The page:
Title: Defining Product Markets for Hospitals
The definition of the product market for hospitals has typically been at a high level of generality, with the product defined as "acute care inpatient hospital services" or "anchor hospitals." Health care is increasingly provided on an outpatient basis, and general inpatient hospitals face competition for the services they deliver from a range of providers. What, if any, are the impacts of these changes on the definition of a hospital product market? What, if any, are the impacts of these changes on competition for services provided by hospitals? What developments have there been in economic theory with regard to defining hospital product markets? How do payors (including employers) define product markets? How do patients and physicians define product markets? What data are available to assist in the formulation of an appropriate product market?
Title: Defining Geographic Markets for Hospitals
The definition of the geographic market in hospital antitrust cases has been controversial. In several recent high-profile hospital merger cases, judges have rejected testimony from payors about their limited ability to steer patients to lower-cost providers in distant locations, and determined that the geographic market was quite broad. In most of these cases, the geographic market has been defined through the use of Elzinga-Hogarty patient flow criteria. Does the Elzinga-Hogarty model represent the best current tool for defining the relevant geographic market for hospital antitrust cases? What are the weaknesses of this model? What developments have there been in economic theory with regard to defining hospital geographic markets? What data are available to assist in the formulation of an appropriate geographic market? How do payors (including employers) define hospital geographic markets? How do patients and physicians define hospital geographic markets? Does the type of illness and the nature of the recommended treatment influence the size of the hospital geographic market? What is known about the actual size of geographic markets for hospital services?
Title: Single Specialty Hospitals
In recent years, single-specialty hospitals have emerged in various locations in the United States. Instead of offering a full-range of inpatient services, these hospitals focus on providing services relating to a single medical specialty or cluster of specialties (typically cardiology/cardiac surgery or orthopedic surgery). What factors have driven this unbundling of inpatient hospital services? What have been the effects of this unbundling? Has quality of care been enhanced as "focused factories" have emerged? Have costs and access increased or decreased? How has competition been affected for services provided by both the general inpatient hospital and the single-specialty hospital, and for services provided only by the general inpatient hospital? Is this development any different than the emergence of specialized hospitals for children, rehabilitation, and psychiatry? What actions have general inpatient hospitals taken in response to the emergence of competition from single-specialty hospitals? Do any of these actions involve anti-competitive conduct?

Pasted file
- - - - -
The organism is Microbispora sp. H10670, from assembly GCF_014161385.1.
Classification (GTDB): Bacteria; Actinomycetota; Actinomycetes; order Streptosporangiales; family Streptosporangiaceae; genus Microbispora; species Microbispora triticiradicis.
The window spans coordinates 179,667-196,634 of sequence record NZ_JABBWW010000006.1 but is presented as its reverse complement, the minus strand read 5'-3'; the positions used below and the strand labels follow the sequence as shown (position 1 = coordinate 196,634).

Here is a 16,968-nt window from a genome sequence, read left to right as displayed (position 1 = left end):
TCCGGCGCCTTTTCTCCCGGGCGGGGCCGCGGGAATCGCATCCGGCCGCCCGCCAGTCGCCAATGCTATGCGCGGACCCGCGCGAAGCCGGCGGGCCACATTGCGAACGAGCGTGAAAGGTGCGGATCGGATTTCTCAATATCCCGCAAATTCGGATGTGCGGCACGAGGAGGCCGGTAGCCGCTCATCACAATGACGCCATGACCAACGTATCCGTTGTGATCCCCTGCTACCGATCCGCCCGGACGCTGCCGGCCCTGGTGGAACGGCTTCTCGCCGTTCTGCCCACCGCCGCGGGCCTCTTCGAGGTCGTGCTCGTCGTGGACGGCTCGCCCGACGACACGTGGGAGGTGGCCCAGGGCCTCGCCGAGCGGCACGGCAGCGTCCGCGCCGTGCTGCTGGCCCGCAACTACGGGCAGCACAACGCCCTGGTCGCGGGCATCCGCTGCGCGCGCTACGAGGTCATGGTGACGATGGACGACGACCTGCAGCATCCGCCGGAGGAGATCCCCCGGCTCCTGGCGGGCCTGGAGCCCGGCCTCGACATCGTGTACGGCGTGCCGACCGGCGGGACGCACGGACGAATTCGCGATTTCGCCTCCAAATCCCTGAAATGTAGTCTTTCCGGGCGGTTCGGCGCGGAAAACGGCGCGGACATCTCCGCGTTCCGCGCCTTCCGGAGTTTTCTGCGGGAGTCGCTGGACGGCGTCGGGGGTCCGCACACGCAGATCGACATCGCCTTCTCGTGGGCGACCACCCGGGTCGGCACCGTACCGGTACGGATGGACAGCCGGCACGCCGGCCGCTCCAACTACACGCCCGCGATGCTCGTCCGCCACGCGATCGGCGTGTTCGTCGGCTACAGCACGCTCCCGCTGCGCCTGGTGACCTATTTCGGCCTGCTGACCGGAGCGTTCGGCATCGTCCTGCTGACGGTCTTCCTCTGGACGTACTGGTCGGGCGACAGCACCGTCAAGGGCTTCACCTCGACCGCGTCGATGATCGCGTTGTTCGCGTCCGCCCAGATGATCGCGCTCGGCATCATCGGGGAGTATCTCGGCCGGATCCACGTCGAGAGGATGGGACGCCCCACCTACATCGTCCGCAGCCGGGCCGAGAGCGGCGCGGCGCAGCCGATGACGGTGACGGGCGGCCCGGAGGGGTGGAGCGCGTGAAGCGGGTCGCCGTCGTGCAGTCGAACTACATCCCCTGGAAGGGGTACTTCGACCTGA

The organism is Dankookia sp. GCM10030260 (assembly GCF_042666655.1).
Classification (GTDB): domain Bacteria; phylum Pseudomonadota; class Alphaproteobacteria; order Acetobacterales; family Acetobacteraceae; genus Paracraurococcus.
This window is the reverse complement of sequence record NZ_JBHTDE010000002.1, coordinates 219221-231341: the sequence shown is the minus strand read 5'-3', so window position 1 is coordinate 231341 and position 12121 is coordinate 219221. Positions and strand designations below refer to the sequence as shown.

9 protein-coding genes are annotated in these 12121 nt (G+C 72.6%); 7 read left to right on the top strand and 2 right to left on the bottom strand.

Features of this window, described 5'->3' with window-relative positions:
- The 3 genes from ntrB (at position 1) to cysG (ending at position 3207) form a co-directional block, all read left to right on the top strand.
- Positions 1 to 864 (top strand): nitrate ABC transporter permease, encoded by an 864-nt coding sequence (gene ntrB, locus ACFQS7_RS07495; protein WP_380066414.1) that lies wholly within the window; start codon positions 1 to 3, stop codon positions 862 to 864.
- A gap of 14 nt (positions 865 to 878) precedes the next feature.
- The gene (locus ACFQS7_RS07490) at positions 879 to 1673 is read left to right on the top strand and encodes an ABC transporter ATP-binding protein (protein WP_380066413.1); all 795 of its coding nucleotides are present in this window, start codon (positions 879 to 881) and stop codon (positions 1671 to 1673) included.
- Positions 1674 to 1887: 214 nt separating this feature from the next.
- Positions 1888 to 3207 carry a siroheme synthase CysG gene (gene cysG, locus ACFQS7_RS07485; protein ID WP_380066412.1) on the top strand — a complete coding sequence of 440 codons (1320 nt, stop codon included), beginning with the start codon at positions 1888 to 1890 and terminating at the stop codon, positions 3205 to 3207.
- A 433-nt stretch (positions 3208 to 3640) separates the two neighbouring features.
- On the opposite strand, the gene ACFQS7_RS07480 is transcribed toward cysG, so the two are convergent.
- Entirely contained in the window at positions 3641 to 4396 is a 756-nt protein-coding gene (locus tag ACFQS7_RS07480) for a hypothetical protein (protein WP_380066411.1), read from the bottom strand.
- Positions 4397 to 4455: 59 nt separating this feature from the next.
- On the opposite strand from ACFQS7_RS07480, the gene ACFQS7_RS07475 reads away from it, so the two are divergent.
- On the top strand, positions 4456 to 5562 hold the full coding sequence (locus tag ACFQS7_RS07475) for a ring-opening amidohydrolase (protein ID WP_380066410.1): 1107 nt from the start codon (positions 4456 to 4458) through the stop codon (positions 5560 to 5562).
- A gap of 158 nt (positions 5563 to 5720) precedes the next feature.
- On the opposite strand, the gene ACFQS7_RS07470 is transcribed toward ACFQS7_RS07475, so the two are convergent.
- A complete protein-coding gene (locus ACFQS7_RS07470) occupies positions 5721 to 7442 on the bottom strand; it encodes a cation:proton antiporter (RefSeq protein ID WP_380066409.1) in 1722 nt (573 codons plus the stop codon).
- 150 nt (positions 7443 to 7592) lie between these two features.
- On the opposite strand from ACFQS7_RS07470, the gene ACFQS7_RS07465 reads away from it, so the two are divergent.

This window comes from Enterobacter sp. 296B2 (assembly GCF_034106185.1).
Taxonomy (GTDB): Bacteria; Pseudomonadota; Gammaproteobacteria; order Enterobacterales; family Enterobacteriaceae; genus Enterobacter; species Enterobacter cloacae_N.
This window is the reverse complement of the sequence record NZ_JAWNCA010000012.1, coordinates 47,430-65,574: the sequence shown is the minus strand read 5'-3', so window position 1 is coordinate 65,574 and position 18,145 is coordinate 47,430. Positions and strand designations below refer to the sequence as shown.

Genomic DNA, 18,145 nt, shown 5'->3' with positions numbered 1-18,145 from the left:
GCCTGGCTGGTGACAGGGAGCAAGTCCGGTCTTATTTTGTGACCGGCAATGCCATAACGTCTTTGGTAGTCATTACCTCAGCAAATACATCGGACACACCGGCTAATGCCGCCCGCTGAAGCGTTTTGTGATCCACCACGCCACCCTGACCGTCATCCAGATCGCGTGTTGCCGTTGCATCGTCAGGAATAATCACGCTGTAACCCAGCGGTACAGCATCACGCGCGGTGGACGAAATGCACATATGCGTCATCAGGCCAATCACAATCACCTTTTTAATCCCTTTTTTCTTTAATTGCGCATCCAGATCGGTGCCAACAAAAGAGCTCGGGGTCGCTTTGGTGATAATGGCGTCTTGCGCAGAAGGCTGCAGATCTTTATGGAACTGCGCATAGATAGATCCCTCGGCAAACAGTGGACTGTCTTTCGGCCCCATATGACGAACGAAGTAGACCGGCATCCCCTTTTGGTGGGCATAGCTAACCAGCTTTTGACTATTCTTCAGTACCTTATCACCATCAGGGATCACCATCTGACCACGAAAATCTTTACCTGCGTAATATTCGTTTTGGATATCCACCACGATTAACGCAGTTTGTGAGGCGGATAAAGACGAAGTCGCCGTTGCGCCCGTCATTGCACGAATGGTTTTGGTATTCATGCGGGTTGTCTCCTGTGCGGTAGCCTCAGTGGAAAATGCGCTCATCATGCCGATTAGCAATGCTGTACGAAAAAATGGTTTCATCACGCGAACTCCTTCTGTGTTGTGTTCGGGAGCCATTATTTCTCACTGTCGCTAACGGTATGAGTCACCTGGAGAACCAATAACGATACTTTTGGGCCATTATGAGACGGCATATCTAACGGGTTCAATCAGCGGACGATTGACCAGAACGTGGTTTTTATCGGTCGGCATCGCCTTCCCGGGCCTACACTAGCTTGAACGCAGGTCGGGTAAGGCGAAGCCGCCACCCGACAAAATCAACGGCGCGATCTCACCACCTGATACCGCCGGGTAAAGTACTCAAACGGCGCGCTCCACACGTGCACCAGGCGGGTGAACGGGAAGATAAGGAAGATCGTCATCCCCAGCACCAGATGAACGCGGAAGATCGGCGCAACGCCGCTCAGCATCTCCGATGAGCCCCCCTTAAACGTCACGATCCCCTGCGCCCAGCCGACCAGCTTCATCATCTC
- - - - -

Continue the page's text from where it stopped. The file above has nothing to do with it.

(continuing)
Title: Contracting Practices
In recent years, some providers have developed complex networks for the delivery of health care services. These networks frequently involve multiple geographic and product markets. In several instances, there have been complaints that such provider networks are requiring that payors that wish to contract with a "desirable" hospital in one product or geographic market, must also contract with all other hospitals offered by the network, and include all network hospitals in their "most favored" tier for purposes of co-payments and other financial incentives. Payors allege that these contracts restrict their ability to steer patients to lower-cost providers in particular geographic markets. How prevalent is such conduct? What does economic theory indicate about the circumstances under which such conduct is likely to emerge? When are such arrangements likely to be pro-competitive and when are they likely to be anti-competitive? Does traditional antitrust analysis, including but not limited to tying doctrine, adequately address the forms of anti-competitive conduct likely to emerge? Does the existence of such conduct have any implications for merger review?
Title: Issues in Litigating Hospital Mergers
Prior to 1994, the Federal Trade Commission and the Department of Justice had considerable success in challenging hospital mergers. During the intervening eight years the Commission and the Department lost seven successive cases challenging hospital mergers. What explains this string of losses? Do these cases suggest that courts have become more skeptical of competition law and policy as applied to health care? What, if any, are the broader prospective implications of these losses? What strategies should enforcement authorities employ to ensure their efforts are targeted appropriately in the future?
Title: Hospitals - Horizontal Networks and Vertical Arrangements